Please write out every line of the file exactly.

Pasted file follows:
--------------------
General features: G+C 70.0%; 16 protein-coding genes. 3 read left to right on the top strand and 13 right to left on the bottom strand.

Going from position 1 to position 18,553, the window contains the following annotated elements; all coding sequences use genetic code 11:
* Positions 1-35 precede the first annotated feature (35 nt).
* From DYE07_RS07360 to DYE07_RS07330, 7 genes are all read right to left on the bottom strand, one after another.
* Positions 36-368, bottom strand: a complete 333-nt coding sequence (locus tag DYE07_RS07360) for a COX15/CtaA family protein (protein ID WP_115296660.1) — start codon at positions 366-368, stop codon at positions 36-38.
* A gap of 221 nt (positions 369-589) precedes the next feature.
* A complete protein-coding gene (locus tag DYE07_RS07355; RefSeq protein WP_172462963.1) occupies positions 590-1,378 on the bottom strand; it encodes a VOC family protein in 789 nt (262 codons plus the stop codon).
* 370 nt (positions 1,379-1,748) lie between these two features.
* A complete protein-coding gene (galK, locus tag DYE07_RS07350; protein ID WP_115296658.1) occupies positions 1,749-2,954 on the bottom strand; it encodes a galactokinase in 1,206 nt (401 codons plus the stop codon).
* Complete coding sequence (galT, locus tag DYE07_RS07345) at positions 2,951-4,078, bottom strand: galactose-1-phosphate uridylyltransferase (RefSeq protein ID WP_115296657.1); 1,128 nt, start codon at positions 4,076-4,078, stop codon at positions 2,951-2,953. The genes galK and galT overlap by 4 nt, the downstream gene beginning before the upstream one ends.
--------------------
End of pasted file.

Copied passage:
General features: G+C 70.0%; 16 protein-coding genes. 3 read left to right on the top strand and 13 right to left on the bottom strand.

Going from position 1 to position 18,553, the window contains the following annotated elements; all coding sequences use genetic code 11:
* Positions 1-35 precede the first annotated feature (35 nt).
* From DYE07_RS07360 to DYE07_RS07330, 7 genes are all read right to left on the bottom strand, one after another.
* Positions 36-368, bottom strand: a complete 333-nt coding sequence (locus tag DYE07_RS07360) for a COX15/CtaA family protein (protein ID WP_115296660.1) — start codon at positions 366-368, stop codon at positions 36-38.
* A gap of 221 nt (positions 369-589) precedes the next feature.
* A complete protein-coding gene (locus tag DYE07_RS07355; RefSeq protein WP_172462963.1) occupies positions 590-1,378 on the bottom strand; it encodes a VOC family protein in 789 nt (262 codons plus the stop codon).
* 370 nt (positions 1,379-1,748) lie between these two features.
* A complete protein-coding gene (galK, locus tag DYE07_RS07350; protein ID WP_115296658.1) occupies positions 1,749-2,954 on the bottom strand; it encodes a galactokinase in 1,206 nt (401 codons plus the stop codon).
* Complete coding sequence (galT, locus tag DYE07_RS07345) at positions 2,951-4,078, bottom strand: galactose-1-phosphate uridylyltransferase (RefSeq protein ID WP_115296657.1); 1,128 nt, start codon at positions 4,076-4,078, stop codon at positions 2,951-2,953. The genes galK and galT overlap by 4 nt, the downstream gene beginning before the upstream one ends.